The Bartiks first thought they would contribute to their alma maters, but decided that ECU is where their lives are and where their hearts are. "As we began to combine our two homes into one and organize our affairs, we decided that as part of our wills we would include the school we have adopted as our own. We included ECU in our estate planning and have willed four colleges within the university scholarships to remember our parents and Karen's sister." Those include; the College of Human Ecology for their mothers, the College of Business for their fathers, and the College of Education for Karen's sister. They also plan to establish a scholarship to the school of Theater and Dance in their name as well. "Our goal is to help keep ECU a viable, relevant and academically challenging institution in Greenville as it prepares students to take on their future roles in society."

Tom and Karen say they have been surprised by the generosity and gratefulness that has been shown to them for their gift to ECU. "ECU has embraced us. We attended the scholarship award program for the College of Education, and were surprised by being recognized for a future gift. We were also deeply appreciative of the commitment to excellence in academics we have seen." The Bartiks say it makes them feel good knowing that some of their resources will someday benefit students. They have had the opportunity to meet several faculty members and administrators from the various areas they have named in their wills.

Tom and Karen are now enjoying every minute of retirement. They love taking long walks through the campus with their Dalmatian, Cooper. But if you don't see them there, they are either traveling or cruising. They are about to embark on their 11th cruise. They have traveled extensively through the Caribbean, the Panama Canal, Alaska and, most recently, to the Hawaiian Islands. They've done some land tours through the northwest USA, New Jersey, South Carolina, and Virginia and they go to the beach as often as they can.

When they aren't traveling, they like to spend time in ECU's Lifelong Learners Program. Life Long Learners is for adults over the age of 50. It's relatively new, just in its third year, and it provides the chance to go to classes and learn new information. The program offers technology classes, music classes, lectures, self-improvement classes, study groups and day trips. All of the classes are offered at minimal cost, and members are encouraged to teach classes as well. Tom and Karen say it's a great way to meet and interact with people and to immerse themselves in learning without the burden of actually pursuing a degree.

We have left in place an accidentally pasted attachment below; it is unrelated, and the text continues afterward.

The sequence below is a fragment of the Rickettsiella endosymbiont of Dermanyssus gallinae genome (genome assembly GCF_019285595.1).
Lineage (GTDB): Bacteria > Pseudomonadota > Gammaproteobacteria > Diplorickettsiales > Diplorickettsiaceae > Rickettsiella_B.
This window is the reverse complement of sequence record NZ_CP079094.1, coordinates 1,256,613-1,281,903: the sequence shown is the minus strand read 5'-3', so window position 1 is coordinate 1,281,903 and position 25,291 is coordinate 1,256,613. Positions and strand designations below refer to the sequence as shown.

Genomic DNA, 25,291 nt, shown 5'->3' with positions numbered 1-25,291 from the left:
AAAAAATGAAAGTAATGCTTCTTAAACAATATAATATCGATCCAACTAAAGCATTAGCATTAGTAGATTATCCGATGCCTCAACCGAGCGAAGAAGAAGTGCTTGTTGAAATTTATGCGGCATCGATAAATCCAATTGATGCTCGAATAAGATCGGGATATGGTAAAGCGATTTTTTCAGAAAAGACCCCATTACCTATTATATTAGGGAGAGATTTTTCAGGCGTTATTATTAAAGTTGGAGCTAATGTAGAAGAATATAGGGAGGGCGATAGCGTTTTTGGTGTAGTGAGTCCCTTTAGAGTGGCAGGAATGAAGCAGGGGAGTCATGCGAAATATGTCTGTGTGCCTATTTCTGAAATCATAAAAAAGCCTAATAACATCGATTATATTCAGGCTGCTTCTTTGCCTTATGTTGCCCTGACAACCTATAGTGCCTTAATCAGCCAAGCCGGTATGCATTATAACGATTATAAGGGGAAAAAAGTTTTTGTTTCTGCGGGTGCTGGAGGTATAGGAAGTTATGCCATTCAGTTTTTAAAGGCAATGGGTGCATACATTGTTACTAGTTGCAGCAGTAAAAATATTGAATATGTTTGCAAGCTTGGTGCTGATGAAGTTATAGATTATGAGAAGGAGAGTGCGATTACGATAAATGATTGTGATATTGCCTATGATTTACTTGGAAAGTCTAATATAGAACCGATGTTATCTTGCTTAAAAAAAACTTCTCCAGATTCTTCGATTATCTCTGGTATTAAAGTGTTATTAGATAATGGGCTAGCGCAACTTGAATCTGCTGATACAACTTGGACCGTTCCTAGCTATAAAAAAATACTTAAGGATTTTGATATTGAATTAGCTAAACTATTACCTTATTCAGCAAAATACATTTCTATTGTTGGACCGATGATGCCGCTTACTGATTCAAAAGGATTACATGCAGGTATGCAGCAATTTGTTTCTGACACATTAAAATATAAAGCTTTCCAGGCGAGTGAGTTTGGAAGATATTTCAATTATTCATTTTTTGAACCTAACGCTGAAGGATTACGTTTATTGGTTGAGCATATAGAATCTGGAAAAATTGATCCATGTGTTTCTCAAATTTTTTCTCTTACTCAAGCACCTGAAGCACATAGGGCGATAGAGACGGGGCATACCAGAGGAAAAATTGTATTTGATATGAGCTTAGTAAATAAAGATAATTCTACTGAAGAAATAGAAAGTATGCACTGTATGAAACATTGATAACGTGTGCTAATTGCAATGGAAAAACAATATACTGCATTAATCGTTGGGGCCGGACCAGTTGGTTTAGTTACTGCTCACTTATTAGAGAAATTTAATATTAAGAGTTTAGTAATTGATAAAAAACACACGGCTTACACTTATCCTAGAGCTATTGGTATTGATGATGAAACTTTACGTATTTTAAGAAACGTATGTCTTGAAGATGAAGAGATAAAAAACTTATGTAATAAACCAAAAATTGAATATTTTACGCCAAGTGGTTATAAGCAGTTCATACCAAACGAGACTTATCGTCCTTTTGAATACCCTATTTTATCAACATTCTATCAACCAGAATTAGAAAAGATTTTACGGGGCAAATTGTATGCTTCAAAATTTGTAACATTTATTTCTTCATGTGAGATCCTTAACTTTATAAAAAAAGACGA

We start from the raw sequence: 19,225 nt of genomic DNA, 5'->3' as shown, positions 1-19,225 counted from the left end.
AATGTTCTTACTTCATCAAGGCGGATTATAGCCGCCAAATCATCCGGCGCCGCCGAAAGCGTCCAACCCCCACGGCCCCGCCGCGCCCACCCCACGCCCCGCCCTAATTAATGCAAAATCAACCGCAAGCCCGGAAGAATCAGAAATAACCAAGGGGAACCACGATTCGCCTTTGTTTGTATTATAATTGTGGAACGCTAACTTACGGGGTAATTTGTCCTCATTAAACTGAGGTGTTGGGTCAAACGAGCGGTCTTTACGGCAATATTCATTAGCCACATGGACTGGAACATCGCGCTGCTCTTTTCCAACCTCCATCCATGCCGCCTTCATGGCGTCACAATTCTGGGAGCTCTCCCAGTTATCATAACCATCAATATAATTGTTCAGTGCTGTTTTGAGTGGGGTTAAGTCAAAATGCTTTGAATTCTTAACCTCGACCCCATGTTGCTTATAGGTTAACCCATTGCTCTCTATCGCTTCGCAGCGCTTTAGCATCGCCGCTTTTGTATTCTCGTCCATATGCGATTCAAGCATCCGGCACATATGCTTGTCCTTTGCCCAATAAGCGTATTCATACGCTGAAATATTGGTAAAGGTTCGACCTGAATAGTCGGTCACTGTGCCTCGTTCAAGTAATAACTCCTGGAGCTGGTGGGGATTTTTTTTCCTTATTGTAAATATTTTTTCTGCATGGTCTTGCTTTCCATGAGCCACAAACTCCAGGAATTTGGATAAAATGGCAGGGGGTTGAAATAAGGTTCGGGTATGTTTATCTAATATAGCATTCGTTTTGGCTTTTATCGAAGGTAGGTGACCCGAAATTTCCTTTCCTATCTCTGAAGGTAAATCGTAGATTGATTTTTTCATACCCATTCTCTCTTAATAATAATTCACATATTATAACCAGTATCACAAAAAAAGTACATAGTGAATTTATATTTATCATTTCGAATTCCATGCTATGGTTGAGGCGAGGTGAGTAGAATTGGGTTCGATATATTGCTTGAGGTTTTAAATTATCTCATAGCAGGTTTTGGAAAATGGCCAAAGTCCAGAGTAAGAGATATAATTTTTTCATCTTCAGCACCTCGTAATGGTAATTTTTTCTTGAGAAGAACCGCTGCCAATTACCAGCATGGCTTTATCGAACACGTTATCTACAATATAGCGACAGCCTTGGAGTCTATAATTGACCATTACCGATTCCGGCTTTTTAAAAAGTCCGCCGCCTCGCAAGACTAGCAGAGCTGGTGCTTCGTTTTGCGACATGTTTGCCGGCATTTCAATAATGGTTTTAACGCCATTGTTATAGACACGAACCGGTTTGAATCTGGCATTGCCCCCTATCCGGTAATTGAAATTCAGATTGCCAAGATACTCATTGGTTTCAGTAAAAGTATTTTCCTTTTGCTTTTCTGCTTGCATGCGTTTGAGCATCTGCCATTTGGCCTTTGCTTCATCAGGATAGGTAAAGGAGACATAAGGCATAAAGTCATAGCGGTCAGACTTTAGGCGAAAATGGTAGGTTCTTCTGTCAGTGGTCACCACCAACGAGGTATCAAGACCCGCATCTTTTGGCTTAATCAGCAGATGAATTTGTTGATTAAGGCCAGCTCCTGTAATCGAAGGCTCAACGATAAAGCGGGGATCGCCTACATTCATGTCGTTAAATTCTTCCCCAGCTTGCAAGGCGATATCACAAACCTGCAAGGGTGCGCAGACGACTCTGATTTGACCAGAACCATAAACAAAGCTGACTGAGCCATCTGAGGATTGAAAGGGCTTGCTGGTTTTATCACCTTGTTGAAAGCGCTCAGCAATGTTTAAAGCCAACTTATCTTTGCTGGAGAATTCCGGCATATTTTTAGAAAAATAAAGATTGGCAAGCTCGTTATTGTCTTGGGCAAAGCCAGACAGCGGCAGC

Tom and Karen say they couldn't be happier with the decision they made to contribute to East Carolina University. "It is gratifying and rewarding to know that, years from now, students will be less stressed knowing that scholarship money will be available to them. It's also comforting to know the memories of our parents and Karen's sister will live on even after we're gone. We are looking forward to our continued association with ECU."

Learn How You Can Help

If you would like to give back to East Carolina University with a planned gift, contact Kendra Alexander at 252-328-9566 or alexanderk@ecu.edu. We would be happy to help you find the gift that's right for you, at no obligation.

Click here to check out the different ways to give.

The information on this website is not intended as legal or tax advice. For such advice, please consult an attorney or tax advisor. Figures cited in examples are for hypothetical purposes only and are subject to change. References to estate and income taxes include federal taxes only. State income/estate taxes or state law may impact your results.


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Kendra Alexander Kendra Alexander
Gift and Estate Planning Officer
alexanderk@ecu.edu
252-328-9566
Greg Abeyounis Greg Abeyounis
Associate Vice Chancellor for University Development
abeyounisg@ecu.edu
252-328-9573
Mark Hessert Mark Hessert
Associate Executive Director of the Pirate Club
hessertm@ecu.edu
252-737-4543

The information on this website is not intended as legal or tax advice. For such advice, please consult an attorney or tax advisor.